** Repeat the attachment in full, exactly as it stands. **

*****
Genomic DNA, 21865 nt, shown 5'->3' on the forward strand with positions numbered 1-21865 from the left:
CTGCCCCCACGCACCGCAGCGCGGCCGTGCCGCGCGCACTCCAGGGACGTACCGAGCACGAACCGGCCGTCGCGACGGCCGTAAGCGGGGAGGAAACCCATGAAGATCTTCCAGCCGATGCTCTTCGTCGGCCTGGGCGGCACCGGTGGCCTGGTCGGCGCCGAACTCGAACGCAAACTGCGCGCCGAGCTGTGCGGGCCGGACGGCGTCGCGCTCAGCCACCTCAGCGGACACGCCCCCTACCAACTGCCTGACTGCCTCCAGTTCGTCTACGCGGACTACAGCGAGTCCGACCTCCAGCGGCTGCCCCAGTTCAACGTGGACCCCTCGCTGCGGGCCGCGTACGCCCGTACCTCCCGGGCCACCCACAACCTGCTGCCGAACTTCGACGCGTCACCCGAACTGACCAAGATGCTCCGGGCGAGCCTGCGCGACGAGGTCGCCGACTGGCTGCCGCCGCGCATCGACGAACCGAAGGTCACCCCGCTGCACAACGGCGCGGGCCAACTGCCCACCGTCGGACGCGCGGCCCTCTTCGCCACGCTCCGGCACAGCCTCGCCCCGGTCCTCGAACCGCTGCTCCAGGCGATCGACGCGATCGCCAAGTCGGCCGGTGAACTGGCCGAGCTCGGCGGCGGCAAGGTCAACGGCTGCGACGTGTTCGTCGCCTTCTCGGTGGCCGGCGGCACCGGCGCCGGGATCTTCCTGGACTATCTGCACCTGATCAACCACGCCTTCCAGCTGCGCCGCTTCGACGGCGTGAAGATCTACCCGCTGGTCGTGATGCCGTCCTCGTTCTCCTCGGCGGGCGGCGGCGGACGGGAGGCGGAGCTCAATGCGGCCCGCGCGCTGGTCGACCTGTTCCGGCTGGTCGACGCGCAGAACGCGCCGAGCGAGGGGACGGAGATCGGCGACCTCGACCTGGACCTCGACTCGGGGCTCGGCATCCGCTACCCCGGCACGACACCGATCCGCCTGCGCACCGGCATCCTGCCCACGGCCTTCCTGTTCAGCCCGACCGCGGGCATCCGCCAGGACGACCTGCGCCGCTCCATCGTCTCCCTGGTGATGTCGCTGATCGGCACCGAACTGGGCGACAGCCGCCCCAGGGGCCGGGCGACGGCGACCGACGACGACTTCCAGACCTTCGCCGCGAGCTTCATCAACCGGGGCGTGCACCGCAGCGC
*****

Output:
Genomic DNA, 21865 nt, shown 5'->3' on the forward strand with positions numbered 1-21865 from the left:
CTGCCCCCACGCACCGCAGCGCGGCCGTGCCGCGCGCACTCCAGGGACGTACCGAGCACGAACCGGCCGTCGCGACGGCCGTAAGCGGGGAGGAAACCCATGAAGATCTTCCAGCCGATGCTCTTCGTCGGCCTGGGCGGCACCGGTGGCCTGGTCGGCGCCGAACTCGAACGCAAACTGCGCGCCGAGCTGTGCGGGCCGGACGGCGTCGCGCTCAGCCACCTCAGCGGACACGCCCCCTACCAACTGCCTGACTGCCTCCAGTTCGTCTACGCGGACTACAGCGAGTCCGACCTCCAGCGGCTGCCCCAGTTCAACGTGGACCCCTCGCTGCGGGCCGCGTACGCCCGTACCTCCCGGGCCACCCACAACCTGCTGCCGAACTTCGACGCGTCACCCGAACTGACCAAGATGCTCCGGGCGAGCCTGCGCGACGAGGTCGCCGACTGGCTGCCGCCGCGCATCGACGAACCGAAGGTCACCCCGCTGCACAACGGCGCGGGCCAACTGCCCACCGTCGGACGCGCGGCCCTCTTCGCCACGCTCCGGCACAGCCTCGCCCCGGTCCTCGAACCGCTGCTCCAGGCGATCGACGCGATCGCCAAGTCGGCCGGTGAACTGGCCGAGCTCGGCGGCGGCAAGGTCAACGGCTGCGACGTGTTCGTCGCCTTCTCGGTGGCCGGCGGCACCGGCGCCGGGATCTTCCTGGACTATCTGCACCTGATCAACCACGCCTTCCAGCTGCGCCGCTTCGACGGCGTGAAGATCTACCCGCTGGTCGTGATGCCGTCCTCGTTCTCCTCGGCGGGCGGCGGCGGACGGGAGGCGGAGCTCAATGCGGCCCGCGCGCTGGTCGACCTGTTCCGGCTGGTCGACGCGCAGAACGCGCCGAGCGAGGGGACGGAGATCGGCGACCTCGACCTGGACCTCGACTCGGGGCTCGGCATCCGCTACCCCGGCACGACACCGATCCGCCTGCGCACCGGCATCCTGCCCACGGCCTTCCTGTTCAGCCCGACCGCGGGCATCCGCCAGGACGACCTGCGCCGCTCCATCGTCTCCCTGGTGATGTCGCTGATCGGCACCGAACTGGGCGACAGCCGCCCCAGGGGCCGGGCGACGGCGACCGACGACGACTTCCAGACCTTCGCCGCGAGCTTCATCAACCGGGGCGTGCACCGCAGCGC